An Australian donor has paid the rent to start with and donors have supplied piles of textbooks in English. The asylum seeker community kicked in to buy some basic equipment – a whiteboard and some markers. Even so, space is tight and the students sit on the floor or stand – partly because they have no chairs. Another 20 children are on the waiting list because they simply cannot fit into the building.

Despite its shortcomings, teachers and students here are both clear on the value of this project.

The learning centre aims to keep children occupied and prepare them for a possible life in an English-speaking country. The learning centre aims to keep children occupied and prepare them for a possible life in an English-speaking country. Photo: Michael Bachelard

“Sitting at home wasting your time is not good and you will be depressed,” says 17-year-old Maliha Ali in almost flawless English, “so that is why I am coming here – to utilise my time and utilise the students’ time and teach them something that I know”.

Maliha was still a student herself in Pakistan when her family fled a Taliban death threat to her father, Liaquat Ali Changezi. She didn’t have a chance to graduate but now she is the “teacher” of the middle level class.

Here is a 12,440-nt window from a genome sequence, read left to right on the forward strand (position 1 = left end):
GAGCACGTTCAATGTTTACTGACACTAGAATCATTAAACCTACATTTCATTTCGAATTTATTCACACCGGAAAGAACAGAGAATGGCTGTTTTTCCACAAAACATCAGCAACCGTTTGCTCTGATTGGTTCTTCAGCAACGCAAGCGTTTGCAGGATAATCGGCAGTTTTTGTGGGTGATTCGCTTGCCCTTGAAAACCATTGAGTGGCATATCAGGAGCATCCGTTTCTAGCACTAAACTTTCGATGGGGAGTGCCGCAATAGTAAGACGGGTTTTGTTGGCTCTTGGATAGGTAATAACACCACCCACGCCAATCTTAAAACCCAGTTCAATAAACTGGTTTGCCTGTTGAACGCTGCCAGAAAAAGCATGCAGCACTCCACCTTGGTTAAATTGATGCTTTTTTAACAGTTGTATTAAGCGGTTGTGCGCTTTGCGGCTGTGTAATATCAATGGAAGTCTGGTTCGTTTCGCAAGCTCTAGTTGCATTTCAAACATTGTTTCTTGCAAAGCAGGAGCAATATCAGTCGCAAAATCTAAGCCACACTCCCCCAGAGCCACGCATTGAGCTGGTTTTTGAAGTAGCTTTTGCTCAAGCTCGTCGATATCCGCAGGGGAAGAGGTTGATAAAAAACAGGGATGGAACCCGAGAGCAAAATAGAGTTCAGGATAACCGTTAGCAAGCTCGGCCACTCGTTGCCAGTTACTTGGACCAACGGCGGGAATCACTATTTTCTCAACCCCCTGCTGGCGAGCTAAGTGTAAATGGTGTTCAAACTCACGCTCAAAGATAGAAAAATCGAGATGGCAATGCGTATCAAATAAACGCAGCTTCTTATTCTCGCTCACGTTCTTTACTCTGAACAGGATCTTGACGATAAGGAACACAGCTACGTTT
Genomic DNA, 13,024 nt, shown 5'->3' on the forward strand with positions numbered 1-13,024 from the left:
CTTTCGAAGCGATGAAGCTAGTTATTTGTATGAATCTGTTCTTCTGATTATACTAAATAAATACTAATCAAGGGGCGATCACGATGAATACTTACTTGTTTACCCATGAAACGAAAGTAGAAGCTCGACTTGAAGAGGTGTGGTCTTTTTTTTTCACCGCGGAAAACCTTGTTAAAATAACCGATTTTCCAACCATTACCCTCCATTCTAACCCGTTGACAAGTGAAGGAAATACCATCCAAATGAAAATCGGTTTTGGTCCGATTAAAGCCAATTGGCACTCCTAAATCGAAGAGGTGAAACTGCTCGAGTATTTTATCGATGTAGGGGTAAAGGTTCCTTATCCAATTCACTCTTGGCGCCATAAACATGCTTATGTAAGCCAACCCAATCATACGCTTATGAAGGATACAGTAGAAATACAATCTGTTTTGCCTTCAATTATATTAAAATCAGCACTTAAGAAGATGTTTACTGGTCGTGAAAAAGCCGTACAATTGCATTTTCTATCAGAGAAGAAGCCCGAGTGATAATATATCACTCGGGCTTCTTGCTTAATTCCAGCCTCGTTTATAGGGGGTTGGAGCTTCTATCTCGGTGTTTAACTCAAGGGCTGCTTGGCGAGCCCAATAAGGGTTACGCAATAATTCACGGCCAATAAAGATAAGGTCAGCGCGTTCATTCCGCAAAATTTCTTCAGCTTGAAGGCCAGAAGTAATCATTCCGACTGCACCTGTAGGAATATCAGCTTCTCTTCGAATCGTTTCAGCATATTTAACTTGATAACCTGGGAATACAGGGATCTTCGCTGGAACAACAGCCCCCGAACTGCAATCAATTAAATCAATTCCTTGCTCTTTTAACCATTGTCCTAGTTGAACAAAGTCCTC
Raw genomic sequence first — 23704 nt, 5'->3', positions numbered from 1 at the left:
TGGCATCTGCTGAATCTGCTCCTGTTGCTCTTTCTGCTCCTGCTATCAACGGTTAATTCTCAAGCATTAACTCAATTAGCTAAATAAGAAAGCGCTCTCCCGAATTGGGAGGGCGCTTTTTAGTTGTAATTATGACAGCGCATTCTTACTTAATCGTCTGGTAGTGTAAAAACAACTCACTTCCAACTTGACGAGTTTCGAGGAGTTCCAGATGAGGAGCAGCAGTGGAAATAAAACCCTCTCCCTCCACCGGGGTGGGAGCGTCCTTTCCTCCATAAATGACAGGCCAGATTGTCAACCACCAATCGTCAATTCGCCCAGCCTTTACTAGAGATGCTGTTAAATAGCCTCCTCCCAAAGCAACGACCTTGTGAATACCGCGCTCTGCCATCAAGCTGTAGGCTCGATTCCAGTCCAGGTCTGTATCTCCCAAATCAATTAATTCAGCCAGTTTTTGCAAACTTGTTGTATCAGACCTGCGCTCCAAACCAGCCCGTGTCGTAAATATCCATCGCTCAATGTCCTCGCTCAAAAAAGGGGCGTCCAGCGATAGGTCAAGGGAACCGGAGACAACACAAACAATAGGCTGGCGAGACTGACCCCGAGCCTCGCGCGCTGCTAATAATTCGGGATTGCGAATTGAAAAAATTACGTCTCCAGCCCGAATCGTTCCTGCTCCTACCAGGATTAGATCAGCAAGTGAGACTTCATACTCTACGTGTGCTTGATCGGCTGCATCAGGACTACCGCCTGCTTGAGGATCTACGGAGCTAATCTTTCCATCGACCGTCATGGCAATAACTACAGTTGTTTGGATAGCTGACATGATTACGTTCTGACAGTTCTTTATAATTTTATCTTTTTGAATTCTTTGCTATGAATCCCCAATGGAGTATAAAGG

Her little brother, Fazil Aqil, 12, agrees that, “when we were free [to do nothing], the bad thoughts come in our mind”.

All smiles: A young boy at the learning centre.All smiles: A young boy at the learning centre. Photo: Michael Bachelard

“Now it is good that we have a school and three hours we are busy with our school.”

Both children would say that – they are the offspring of Changezi, the learning centre’s co-founder and “principal”, who was a well known local Hazara TV actor in Quetta, Pakistan, before he says he was forced to flee. Ask Changezi about the learning centre and he does not celebrate his achievement so much as worry about its inadequacy.

Some students have much more English than others and it’s hard for the teachers to manage, he says.

“We need a bigger space … we have classes one, two and three,but the students belong in different age groups and different classes … it’s very hard for the teachers.”

Changezi also wants to find chairs, a computer and printer, and some training for the volunteer teachers.

“I want to start a full service but we can’t do it right now.”

Khadim says a collateral benefit of the learning centre has been improved communications with the local Indonesian community. Relations between the thousands of asylum seekers who live in the hilltop town of Cisarua and the locals have not always been happy and stories of threatened violence and distrust are easy to find. But the Indonesian community leader for this area, known as the “RT,” cut the ribbon to open the learning centre, and Indonesian children who want to learn English (and don’t mind their new friends speaking Hazaragi in the playground) have been invited to attend.

“We are a guest here, so we want to know about Indonesian culture and respect them,” Khadim says.

It’s a small start towards some high-minded aims. But the children in this school know that anything’s better than sitting around doing nothing.

Source: http://www.theage.com.au/world/learning-centre-helps-asylum-seekers-cope-20141003-10ppkx.html